The other day I read a post on Medium about what advertising teaches us about periods. To be honest, I had never paid much attention to adverts on sanitary products/menstruation and I found the post quite amusing (mostly).
The post starts off with:
They are often sexist, strange, and silly, but advertisements for menstrual products are an important source of information about periods for many people. Advertising reaches huge audiences and has the power to spread stigma and shame around menstruation — or to inform and empower viewers.
The first print advertisements for sanitary aprons and belts appeared around 1920, promising discretion, convenience, and a solution to “an intimate feminine problem,” and many of the tropes used then are still common now.
Periods were a taboo topic that was not directly spoken about, only alluded to. It took until 1985 for the word period to be said in a TV commercial by none other than Courtney Cox.
In the 1950s Modess promoted the fact that their sanitary napkins came in a plain brown paper box to save embarrassment.
Many brands still use terms like “virtually undetectable” or advertise that their product has a “discreet wrapper” to ensure “discreet protection.” This suggests it’s important to hide the fact you’re menstruating. In 2010, Kotex challenged period shame with their “Break the Cycle” campaign, showing that it’s cool to carry your tampons proudly in a transparent handbag.
I loved when the author of the post wrote:
There’s no need to hide the fact you are menstruating from your partner. Periods shouldn’t be a source of embarrassment.
The author did make a number of other positive statements surrounding menstruation and you can read the full post here. For instance, in times long past:
Menstruation has long been portrayed as a hygiene issue in advertising: the focus is on cleansing and deodorizing with the underlying message being that periods (and by extension, the people who have them) are dirty and smelly.
And the author very kindly emphasised that Your vagina is not dirty and there’s nothing wrong with the way it smells.
I especially loved:
The ubiquitous blue liquid used in many ads sends confusing a message to young people about what periods are and what these products are for. It also suggests that period blood is too disgusting to show on TV, when blood is regularly shown in sports, medical dramas, and horror films. If your period is blue, please see your healthcare provider.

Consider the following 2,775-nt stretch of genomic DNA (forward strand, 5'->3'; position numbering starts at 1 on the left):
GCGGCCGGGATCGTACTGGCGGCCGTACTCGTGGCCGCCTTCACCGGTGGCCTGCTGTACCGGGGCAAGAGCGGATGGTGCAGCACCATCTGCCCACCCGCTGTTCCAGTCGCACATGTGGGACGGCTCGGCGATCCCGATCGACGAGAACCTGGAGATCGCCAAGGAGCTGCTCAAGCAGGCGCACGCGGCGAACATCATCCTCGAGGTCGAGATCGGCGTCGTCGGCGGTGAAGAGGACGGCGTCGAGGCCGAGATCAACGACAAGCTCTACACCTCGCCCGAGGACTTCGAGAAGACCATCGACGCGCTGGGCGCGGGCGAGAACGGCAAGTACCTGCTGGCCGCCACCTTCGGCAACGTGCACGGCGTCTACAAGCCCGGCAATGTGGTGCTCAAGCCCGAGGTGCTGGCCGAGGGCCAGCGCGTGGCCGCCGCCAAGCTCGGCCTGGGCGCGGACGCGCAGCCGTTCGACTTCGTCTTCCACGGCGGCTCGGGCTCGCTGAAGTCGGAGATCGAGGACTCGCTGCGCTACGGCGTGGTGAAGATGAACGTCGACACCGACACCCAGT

The post ends with:
At Clue we’re running a campaign called Just Say Period to smash taboos around menstruation. The idea is to encourage people to speak openly about periods, instead of using a euphemism or not talking at all. Menstruation is a normal and natural process which is nothing to be ashamed about. We invite you to tweet #justsayperiod with the most ridiculous period euphemism you’ve ever heard.
Then I saw this video by Bodyform
The video was a response to a man’s comedic rant on the bodyform Facebook page. You can read the comment here.
As someone who turns into a creature from the depths of hell when I’m menstruating, I feel that there should be no stigma attached to a natural body function. I mean, without it, the human race would be extinct. As a mom, I am writing this post to ensure that in, at most, 10 years time, any stigma left would be no more.
If you are a man reading this post, tell all the women in your life that there’s absolutely nothing to be ashamed of when they are menstruating.
For more info about menstruation and menstrual hygiene, click here. Did you know that the 28th of May is menstrual hygiene day worldwide? No, me neither!
Have a great day folks!